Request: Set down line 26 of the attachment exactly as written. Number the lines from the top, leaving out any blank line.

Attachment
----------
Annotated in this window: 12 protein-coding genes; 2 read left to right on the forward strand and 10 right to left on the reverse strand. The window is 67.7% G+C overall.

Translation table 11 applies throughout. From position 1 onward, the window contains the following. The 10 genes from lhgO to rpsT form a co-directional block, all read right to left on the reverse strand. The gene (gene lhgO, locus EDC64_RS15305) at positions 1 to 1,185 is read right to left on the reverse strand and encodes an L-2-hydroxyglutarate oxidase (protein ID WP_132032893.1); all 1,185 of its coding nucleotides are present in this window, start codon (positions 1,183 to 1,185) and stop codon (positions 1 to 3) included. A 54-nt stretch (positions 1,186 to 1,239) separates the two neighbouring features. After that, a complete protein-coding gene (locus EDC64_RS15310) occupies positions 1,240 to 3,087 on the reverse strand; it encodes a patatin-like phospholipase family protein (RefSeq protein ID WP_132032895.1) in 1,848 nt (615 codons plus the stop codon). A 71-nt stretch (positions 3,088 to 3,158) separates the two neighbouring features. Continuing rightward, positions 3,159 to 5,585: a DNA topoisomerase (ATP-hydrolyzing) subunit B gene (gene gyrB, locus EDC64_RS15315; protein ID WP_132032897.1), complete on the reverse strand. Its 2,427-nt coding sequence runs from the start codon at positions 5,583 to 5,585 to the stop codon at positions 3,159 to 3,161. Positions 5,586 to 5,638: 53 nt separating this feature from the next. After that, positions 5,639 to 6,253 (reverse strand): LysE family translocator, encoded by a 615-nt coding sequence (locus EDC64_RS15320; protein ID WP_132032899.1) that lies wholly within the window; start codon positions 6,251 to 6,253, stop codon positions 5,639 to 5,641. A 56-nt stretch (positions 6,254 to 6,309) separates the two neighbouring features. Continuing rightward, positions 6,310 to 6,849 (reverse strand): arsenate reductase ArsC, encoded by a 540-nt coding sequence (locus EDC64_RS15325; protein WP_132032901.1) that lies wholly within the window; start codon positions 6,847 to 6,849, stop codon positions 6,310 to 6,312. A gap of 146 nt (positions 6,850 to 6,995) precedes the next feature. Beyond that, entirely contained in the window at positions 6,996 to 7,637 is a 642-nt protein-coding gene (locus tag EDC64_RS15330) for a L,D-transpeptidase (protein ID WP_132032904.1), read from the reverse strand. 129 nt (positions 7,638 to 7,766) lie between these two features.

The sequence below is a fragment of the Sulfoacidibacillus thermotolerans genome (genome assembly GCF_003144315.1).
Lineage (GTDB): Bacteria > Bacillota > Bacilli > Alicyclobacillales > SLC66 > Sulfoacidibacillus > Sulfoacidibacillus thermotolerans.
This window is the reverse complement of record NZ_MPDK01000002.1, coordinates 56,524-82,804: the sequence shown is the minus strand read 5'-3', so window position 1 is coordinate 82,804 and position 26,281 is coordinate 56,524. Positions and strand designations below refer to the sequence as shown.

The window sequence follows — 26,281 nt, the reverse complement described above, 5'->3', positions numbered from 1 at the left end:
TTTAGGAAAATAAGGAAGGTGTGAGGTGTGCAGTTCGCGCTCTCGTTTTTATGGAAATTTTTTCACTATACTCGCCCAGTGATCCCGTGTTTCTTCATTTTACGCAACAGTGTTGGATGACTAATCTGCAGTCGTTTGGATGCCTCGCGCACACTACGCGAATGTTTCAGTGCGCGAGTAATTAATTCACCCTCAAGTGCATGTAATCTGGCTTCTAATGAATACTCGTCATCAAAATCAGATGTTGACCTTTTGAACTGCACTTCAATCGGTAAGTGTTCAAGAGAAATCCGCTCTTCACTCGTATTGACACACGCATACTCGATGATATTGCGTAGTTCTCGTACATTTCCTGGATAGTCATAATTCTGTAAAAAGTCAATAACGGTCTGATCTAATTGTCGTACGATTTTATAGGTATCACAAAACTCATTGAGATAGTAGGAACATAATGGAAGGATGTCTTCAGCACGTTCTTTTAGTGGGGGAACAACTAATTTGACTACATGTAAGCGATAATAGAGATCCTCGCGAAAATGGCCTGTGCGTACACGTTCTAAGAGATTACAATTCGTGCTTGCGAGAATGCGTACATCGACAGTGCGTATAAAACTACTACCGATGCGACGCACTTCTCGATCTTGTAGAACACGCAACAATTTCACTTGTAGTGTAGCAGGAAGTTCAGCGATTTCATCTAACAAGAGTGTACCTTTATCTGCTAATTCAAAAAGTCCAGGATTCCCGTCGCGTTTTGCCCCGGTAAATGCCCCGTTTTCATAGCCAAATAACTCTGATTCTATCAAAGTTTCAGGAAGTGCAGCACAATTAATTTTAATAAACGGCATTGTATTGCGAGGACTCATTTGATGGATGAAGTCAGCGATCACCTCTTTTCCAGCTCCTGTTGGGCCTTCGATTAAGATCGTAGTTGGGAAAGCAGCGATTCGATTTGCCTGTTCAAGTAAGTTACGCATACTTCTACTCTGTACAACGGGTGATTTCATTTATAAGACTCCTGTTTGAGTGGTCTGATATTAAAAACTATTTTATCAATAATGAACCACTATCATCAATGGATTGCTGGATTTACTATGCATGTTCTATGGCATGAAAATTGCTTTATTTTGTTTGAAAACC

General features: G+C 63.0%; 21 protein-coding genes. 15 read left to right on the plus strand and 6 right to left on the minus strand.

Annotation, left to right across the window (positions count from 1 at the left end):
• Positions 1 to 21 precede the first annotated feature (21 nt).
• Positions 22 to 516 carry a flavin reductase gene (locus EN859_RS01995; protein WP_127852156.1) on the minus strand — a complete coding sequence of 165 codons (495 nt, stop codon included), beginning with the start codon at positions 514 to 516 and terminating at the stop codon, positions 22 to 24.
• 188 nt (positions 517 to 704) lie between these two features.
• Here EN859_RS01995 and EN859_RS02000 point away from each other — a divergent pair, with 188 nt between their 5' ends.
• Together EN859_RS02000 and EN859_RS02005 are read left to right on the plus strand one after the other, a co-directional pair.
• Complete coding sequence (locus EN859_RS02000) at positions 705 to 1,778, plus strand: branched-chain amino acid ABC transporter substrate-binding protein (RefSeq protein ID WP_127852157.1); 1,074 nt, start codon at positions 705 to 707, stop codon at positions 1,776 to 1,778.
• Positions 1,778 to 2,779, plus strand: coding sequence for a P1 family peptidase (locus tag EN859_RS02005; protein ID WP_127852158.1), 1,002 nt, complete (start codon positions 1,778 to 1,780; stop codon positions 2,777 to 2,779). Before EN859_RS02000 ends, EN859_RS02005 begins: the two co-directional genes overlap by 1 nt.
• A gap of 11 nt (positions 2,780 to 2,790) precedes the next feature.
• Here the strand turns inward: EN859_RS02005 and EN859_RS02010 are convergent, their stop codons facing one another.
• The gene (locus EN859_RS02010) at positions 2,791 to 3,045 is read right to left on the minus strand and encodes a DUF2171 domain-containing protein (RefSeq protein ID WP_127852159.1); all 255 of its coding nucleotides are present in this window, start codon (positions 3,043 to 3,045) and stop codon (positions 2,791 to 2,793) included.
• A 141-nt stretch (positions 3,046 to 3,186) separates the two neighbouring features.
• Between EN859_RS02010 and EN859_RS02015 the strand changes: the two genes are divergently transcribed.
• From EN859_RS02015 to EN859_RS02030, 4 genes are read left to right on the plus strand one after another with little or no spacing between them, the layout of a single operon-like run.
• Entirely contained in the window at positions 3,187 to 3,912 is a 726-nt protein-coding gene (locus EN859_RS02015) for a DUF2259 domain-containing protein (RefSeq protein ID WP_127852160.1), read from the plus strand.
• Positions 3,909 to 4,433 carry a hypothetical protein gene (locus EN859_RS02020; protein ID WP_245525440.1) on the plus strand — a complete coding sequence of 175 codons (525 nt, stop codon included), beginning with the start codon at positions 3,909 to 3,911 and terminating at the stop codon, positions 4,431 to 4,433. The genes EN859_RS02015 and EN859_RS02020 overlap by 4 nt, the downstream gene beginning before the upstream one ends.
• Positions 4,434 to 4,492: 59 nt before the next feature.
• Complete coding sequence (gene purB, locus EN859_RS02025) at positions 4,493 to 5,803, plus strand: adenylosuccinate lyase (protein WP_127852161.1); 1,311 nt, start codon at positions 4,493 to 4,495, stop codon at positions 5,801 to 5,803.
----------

• Complete coding sequence (gene purB, locus EN859_RS02025) at positions 4,493 to 5,803, plus strand: adenylosuccinate lyase (protein WP_127852161.1); 1,311 nt, start codon at positions 4,493 to 4,495, stop codon at positions 5,801 to 5,803.